The Cost of Reform

The campaign to elect the next President has been mind numbing.  The circus-like GOP primary season provided lots of words but absolutely no plans on how to get the deficit under control and the economy moving.

And no one has called out any of the candidates on their “cut taxes” pledges coupled with “cutting the size of government” pledges.  Now with the Republican Convention over and the Democrats still in session, we still have heard no one, republican or democrat, put the dimensions of this task before us.

The 2013 Federal Budget projected about a $1 trillion deficit.  Of that deficit, about $500 million is in unfunded expenditures for Medicare and Medicaid.  Proportioning this gap against what the government expects to pay in Medicare and Medicaid costs, one could say that Medicare makes up about $350 billion (about 35%) and Medicaid makes up $150 billion (about 15%) of the deficit.

So stay with me.  If someone is going to “reduce the size of government” or “tackle entitlements” in an effort to balance the budget, what’s going to have to happen?

The answer is quite simple.  Either everyone receiving Medicare or Medicaid pays more or everyone in these programs receive less health care.  (Of course we could all pay more.)

Those in Medicaid are not going to pay more.  The reason they are in Medicaid is because they can’t afford health care coverage in the first place.

For Medicare, however, the 48 million participants, on average, would need to pay out of pocket the $350 billion gap in order to cover unfunded Medicare.  That represents about $7300 per year (about $600 per month) in extra medical expense.  That seems a lot for those on fixed income.  This suggests a lot of people using less health care or a lot of us paying more even though we are not in Medicare or Medicaid.

In no way does this simple math mean we should do nothing.  Health care must be paid for.  There are no real free lunches.  The question is how do we pay for it?

The answer must lie in some mix of real reductions in the cost of health care (not creating a second and lower tier level of care), increased wage withholding taxes (in essences paying more before one becomes Medicaid eligible), and probably a new, consumption based tax (like a national sales tax to cover those who can’t cover themselves).  Who’s talking about this?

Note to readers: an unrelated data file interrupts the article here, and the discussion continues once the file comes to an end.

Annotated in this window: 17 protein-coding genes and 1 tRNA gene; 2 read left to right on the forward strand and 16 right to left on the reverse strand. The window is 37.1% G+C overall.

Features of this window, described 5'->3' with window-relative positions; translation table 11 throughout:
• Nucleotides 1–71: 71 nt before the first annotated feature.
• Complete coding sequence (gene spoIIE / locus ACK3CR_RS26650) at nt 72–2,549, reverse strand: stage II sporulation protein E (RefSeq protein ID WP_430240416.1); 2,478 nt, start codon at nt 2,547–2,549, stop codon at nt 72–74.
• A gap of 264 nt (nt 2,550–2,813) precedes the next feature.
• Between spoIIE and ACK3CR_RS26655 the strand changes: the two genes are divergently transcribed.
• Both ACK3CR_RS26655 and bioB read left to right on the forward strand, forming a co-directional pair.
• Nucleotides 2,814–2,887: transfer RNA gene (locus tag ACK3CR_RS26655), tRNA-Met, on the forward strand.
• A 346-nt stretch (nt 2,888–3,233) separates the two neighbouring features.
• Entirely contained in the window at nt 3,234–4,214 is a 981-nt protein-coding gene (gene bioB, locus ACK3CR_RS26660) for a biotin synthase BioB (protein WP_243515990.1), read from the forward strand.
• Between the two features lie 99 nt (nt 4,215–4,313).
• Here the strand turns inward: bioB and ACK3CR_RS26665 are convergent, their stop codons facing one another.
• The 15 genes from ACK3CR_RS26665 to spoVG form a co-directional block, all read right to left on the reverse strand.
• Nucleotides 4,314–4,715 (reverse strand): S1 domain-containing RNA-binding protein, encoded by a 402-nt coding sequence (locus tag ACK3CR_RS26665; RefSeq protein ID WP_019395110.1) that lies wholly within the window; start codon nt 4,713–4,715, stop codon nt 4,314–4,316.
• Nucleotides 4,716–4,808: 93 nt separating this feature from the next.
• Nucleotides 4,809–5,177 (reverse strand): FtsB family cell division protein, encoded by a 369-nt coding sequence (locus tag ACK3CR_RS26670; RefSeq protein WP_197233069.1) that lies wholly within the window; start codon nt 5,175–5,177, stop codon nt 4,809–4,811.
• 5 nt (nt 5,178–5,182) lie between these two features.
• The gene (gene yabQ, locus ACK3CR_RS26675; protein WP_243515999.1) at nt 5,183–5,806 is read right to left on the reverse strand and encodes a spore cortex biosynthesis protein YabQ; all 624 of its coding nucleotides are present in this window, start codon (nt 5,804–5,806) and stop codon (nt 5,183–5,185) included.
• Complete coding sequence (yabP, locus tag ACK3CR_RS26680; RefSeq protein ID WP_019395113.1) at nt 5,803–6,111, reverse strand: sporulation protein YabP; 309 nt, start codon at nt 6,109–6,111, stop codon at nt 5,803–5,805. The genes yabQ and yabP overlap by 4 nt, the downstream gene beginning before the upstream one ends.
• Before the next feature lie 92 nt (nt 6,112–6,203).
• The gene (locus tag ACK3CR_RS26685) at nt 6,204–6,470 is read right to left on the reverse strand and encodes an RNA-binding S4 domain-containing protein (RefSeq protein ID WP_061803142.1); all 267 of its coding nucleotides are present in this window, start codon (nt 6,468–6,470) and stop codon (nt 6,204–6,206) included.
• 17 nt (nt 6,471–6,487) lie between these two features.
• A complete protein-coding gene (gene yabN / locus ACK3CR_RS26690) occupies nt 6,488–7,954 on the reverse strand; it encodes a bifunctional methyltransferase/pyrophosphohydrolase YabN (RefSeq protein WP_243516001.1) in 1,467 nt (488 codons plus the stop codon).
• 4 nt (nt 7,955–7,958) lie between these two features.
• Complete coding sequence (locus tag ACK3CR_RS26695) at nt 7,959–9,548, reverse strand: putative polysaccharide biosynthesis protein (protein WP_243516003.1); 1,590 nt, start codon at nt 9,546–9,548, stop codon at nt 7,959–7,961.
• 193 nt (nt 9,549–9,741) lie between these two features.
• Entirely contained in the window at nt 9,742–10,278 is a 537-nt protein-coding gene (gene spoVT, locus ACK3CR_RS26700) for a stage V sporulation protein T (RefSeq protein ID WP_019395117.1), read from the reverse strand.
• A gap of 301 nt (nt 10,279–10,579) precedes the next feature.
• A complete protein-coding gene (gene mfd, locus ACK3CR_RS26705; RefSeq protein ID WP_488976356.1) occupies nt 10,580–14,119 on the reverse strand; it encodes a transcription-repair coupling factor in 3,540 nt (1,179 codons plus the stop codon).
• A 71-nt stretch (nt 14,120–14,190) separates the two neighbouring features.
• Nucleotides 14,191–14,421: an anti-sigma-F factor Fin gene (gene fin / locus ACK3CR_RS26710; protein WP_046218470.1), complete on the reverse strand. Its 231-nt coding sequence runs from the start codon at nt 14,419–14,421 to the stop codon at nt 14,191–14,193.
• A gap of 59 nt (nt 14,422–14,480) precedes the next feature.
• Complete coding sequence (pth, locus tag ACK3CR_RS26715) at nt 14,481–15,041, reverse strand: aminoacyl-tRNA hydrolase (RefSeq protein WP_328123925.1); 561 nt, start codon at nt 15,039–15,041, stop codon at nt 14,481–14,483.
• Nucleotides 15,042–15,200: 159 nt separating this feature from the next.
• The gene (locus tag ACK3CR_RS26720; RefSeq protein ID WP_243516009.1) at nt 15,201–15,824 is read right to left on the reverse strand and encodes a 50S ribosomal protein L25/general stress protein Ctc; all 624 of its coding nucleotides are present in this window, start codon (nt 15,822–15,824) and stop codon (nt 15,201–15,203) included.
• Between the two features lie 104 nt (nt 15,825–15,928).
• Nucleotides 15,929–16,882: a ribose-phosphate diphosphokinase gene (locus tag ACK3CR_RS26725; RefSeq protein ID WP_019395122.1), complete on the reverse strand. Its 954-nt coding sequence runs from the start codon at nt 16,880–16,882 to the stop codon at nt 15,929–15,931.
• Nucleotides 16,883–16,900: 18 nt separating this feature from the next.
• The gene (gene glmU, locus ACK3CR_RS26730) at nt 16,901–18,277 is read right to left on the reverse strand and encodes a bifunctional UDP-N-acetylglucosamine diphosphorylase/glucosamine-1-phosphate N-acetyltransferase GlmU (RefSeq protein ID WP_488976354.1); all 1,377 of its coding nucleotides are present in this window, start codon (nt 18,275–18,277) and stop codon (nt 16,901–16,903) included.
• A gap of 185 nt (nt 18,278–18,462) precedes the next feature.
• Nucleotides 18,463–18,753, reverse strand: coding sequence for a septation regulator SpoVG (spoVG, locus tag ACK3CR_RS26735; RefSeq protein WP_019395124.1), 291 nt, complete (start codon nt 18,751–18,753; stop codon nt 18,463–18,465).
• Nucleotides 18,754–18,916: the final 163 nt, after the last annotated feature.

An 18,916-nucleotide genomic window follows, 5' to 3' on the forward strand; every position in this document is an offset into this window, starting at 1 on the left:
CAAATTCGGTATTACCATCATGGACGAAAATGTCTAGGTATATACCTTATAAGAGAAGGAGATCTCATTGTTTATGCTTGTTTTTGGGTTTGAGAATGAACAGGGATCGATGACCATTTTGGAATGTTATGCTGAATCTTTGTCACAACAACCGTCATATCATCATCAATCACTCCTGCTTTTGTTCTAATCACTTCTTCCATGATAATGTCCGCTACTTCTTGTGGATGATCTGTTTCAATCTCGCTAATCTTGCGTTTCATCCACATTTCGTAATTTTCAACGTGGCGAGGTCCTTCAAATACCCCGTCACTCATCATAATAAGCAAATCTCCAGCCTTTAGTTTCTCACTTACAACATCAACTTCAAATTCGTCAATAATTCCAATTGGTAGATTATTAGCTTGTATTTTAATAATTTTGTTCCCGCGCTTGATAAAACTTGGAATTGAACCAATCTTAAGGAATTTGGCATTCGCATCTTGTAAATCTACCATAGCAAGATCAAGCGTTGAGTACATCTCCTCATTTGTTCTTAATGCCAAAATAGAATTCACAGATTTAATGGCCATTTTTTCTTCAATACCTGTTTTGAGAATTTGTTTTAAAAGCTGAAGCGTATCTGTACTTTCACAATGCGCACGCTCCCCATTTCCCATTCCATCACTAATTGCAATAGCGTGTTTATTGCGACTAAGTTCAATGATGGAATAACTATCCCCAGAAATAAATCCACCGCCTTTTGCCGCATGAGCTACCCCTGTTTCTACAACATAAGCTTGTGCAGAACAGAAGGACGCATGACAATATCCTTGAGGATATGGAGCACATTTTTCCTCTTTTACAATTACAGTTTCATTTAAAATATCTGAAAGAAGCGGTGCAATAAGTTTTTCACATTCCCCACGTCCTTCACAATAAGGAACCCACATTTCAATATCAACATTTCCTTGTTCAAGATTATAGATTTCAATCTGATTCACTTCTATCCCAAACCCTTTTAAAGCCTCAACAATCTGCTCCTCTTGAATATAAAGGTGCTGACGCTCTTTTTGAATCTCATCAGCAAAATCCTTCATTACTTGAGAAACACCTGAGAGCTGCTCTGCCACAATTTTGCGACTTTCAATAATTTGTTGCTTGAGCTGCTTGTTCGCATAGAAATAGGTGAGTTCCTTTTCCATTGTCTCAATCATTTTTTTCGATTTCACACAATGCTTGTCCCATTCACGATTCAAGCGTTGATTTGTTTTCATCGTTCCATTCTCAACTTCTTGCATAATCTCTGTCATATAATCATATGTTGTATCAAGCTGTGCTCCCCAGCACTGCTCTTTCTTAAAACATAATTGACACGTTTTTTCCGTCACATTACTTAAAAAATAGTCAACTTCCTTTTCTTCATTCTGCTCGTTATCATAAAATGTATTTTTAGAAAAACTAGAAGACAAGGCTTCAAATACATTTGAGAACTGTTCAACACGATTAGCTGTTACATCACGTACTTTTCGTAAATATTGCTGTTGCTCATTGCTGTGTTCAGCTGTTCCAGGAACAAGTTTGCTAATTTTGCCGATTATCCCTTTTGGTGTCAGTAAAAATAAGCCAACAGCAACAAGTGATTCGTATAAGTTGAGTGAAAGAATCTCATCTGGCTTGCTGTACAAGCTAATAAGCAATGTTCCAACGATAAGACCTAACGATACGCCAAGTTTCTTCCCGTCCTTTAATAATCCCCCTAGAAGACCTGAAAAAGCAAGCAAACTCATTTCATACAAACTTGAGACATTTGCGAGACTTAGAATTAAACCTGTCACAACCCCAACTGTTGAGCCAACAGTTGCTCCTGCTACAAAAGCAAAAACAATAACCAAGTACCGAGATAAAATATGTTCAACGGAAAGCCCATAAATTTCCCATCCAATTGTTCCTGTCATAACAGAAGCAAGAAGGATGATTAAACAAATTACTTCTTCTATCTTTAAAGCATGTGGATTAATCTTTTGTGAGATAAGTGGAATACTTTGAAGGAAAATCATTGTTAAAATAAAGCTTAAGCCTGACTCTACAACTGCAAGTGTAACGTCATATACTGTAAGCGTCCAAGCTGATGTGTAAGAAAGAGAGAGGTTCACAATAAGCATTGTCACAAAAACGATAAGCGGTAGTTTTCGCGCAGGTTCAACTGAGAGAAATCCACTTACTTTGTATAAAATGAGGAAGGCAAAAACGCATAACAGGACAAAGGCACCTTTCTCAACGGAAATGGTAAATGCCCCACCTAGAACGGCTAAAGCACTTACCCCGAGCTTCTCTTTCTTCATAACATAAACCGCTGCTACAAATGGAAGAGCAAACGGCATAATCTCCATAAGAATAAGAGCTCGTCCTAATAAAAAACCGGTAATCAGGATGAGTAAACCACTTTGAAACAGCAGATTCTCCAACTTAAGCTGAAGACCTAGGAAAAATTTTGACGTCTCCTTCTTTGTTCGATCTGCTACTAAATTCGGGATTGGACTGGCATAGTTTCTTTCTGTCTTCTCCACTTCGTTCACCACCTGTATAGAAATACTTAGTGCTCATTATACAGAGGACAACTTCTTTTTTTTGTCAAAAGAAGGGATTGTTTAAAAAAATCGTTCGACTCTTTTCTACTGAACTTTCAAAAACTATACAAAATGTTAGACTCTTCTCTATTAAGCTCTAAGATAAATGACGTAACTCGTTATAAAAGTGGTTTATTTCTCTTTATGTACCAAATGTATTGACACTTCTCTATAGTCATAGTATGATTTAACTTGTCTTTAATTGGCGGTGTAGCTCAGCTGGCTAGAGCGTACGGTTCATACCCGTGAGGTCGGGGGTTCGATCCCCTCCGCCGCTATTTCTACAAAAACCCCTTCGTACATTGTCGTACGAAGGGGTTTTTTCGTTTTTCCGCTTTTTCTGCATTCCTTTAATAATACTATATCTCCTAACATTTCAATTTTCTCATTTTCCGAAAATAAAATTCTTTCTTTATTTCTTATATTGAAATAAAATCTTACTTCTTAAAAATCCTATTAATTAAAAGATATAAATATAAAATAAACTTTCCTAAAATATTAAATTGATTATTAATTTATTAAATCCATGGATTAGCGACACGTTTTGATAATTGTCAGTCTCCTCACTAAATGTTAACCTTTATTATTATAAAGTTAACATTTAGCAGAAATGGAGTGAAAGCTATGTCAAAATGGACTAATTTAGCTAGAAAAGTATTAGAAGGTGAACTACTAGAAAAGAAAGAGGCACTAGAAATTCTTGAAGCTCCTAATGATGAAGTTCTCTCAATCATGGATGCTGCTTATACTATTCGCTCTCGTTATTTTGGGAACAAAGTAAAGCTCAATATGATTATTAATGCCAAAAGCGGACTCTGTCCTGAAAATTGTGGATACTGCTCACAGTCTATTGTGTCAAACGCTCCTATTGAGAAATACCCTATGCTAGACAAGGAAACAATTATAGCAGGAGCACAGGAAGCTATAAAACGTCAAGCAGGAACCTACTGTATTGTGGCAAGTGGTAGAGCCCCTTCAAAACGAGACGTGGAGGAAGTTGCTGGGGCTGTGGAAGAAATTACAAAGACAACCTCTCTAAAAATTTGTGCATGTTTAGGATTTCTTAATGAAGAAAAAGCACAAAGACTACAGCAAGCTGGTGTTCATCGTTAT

The Democratic Convention speaks to the fairness of healthcare.  They speak passionately.  But these are words that will let us all down unless we realize the hole we are digging and what it is going to take to get out.

The Democrats are correct that the solution to the budget deficit should not become a burden on the poor or elderly.  But without a proposal, Democratic pleas are hollow.

The brave Republicans boarder on being heartless with the glib notion that vouchers will solve the problem.  Think about this.  The gap is $350 billion.  So for vouchers to work (provide coverage and eliminate the deficit), the government must issue $350 billion less in voucher value than we are spending today.

Political pundits say that neither party will get real about the solutions which will be necessary until the election is over.  Voters must choose between tough talking and compassionate talking.

It would serve everyone well if the candidates just laid out the dimensions of the problem.  They could tell us that health care costs are rising for Medicare and Medicaid by double digits and with State’s contributions, will top $1 trillion with one year.  This is not a problem for political parties.  Rather it is an American problem that only all Americans can solve.

There are about 60 days until November 6.  There are three debates and countless stump speeches.  And the web is on duty 24 hours a day.  There is no excuse for not telling it as it is.  Wouldn’t it be refreshing to hear “I don’t know the answer, but I will work with anyone and everyone to solve it”.

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